Looking Back at 2017: Top 3 Tech Developments Every Malaysian Should Know
A Year of Opportunities for Young Entrepreneurs & Talents
From the waves of the fourth industrial revolution to the hype in cryptocurrency, Malaysians have seen a handful tech developments disrupting the status quo in various industries throughout 2017. The sophistication of digital technology will significantly change the way businesses operate and create new career opportunities for young Malaysian talents. In order to effectively seize these opportunities, it is important for us to properly understand these trends and how they can be incorporated into our personal development and career progression.
In this article, we have identified 3 notable tech developments that are worth noticing and summarized the key points to get you started.
1) Riding the Fintech Wave
The term “fintech” or “financial technology” is becoming increasingly common among young professionals across Southeast Asia. Fintech is essentially a line of business that leverages on technology to provide financial services. In Malaysia, the presence of fintech is still nascent but rapidly growing, which has induced nervous reactions from major players in the financial sector.
Related: Embracing Fintech in Southeast Asia
Since the appointment of the new Governor of the Central Bank of Malaysia, Tan Sri Muhammad Ibrahim, several key reforms and regulations have been introduced, most notably was perhaps the introduction of Malaysia’s fintech regulatory sandbox. Overall, this industry seems healthy and experts have anticipated a lot of growth potential, and consequently career potentials, for Malaysia talents and aspiring entrepreneurs.
With the support from the Malaysian government, central bank, and several other organisations to develop the national fintech sector, it is indeed a good time for talents interested to work in a non-corporate environment to consider joining a fintech startup. The fintech sector is constantly looking for a wide range of talent profiles, so regardless of your education background or specialties, there’s a high chance you’ll find something within the industry that aligns with your interests and skillset. As a starting point, you can find the 12 hottest Malaysian fintech startups here.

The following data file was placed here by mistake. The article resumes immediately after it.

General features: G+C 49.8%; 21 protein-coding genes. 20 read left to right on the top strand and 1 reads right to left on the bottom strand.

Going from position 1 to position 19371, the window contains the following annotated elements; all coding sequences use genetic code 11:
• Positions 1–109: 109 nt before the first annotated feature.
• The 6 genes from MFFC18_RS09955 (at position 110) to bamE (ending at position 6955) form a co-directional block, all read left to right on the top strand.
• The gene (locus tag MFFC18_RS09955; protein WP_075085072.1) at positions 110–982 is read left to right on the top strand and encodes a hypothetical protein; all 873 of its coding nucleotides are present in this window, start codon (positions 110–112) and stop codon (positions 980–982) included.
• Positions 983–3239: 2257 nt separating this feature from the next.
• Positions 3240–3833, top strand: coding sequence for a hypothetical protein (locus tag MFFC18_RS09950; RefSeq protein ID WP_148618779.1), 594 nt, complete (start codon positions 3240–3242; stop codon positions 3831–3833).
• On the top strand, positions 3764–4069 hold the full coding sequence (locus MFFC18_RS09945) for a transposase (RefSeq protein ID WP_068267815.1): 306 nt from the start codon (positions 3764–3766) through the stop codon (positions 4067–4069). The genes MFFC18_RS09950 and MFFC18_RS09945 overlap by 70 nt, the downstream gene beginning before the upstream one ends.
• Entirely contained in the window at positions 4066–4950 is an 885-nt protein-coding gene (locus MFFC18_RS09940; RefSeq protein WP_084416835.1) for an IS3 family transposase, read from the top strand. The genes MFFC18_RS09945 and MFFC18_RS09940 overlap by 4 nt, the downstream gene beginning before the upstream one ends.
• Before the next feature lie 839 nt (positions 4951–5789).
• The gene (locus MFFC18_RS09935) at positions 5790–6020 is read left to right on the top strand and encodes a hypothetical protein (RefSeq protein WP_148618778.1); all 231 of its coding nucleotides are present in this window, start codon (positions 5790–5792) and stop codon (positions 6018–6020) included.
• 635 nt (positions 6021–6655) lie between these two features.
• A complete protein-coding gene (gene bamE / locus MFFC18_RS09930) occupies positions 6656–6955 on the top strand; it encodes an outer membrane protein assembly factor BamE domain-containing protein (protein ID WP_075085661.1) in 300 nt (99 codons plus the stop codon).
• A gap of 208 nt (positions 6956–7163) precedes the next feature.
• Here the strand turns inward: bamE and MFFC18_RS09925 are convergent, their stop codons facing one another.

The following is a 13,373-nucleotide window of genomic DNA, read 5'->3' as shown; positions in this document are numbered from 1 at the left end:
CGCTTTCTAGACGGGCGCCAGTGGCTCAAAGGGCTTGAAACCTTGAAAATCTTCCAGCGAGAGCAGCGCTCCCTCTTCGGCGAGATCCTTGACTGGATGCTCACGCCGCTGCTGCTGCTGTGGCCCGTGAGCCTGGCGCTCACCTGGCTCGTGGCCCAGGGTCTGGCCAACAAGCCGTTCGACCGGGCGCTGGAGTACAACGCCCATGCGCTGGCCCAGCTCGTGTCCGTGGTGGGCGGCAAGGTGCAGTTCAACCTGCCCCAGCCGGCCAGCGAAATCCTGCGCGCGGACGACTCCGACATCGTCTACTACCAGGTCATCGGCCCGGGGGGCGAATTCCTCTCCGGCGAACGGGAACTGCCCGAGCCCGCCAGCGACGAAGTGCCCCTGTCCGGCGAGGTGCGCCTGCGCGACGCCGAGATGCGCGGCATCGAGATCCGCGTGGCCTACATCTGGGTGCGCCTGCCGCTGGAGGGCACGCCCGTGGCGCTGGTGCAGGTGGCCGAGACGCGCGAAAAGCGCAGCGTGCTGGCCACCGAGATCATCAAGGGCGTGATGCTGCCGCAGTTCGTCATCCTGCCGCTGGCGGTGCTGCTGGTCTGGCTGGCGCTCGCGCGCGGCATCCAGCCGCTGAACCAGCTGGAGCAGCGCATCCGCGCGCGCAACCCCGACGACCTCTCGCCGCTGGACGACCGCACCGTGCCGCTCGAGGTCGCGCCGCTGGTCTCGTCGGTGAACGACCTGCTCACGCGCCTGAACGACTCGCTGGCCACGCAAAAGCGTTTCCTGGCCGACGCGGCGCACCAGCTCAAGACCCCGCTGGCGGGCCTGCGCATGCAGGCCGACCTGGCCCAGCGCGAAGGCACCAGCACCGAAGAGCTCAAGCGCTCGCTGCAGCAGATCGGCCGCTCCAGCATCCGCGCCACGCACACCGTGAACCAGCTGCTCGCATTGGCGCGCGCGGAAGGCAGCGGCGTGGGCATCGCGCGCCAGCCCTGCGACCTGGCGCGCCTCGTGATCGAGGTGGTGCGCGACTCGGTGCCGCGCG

2) The World’s First Digital Free Trade Zone (DFTZ)
On the 22nd March 2017, Dato’ Sri Mohd Najib Tun Abdul Razak (Prime Minister of Malaysia) and Jack Ma (Founder and Executive Chairman of Alibaba Group) launched the world’s first Digital Free Trade Zone (DFTZ) in Kuala Lumpur, Malaysia. The DFTZ will serve as a boost to Malaysia’s eCommerce Strategic Roadmap by providing physical and virtual zones to facilitate SMEs to capitalise on the growth of internet economy and cross-border activities.
The DFTZ will also act as a microcosm to support internet companies to provide goods and services, and develop more innovative solutions. The three main DFTZ components combines the following physical and virtual zones:
- eFulfillment Hub (physical zone)
- Satellite Serices Hub (physical zone)
- eServices Platform (virtual zone)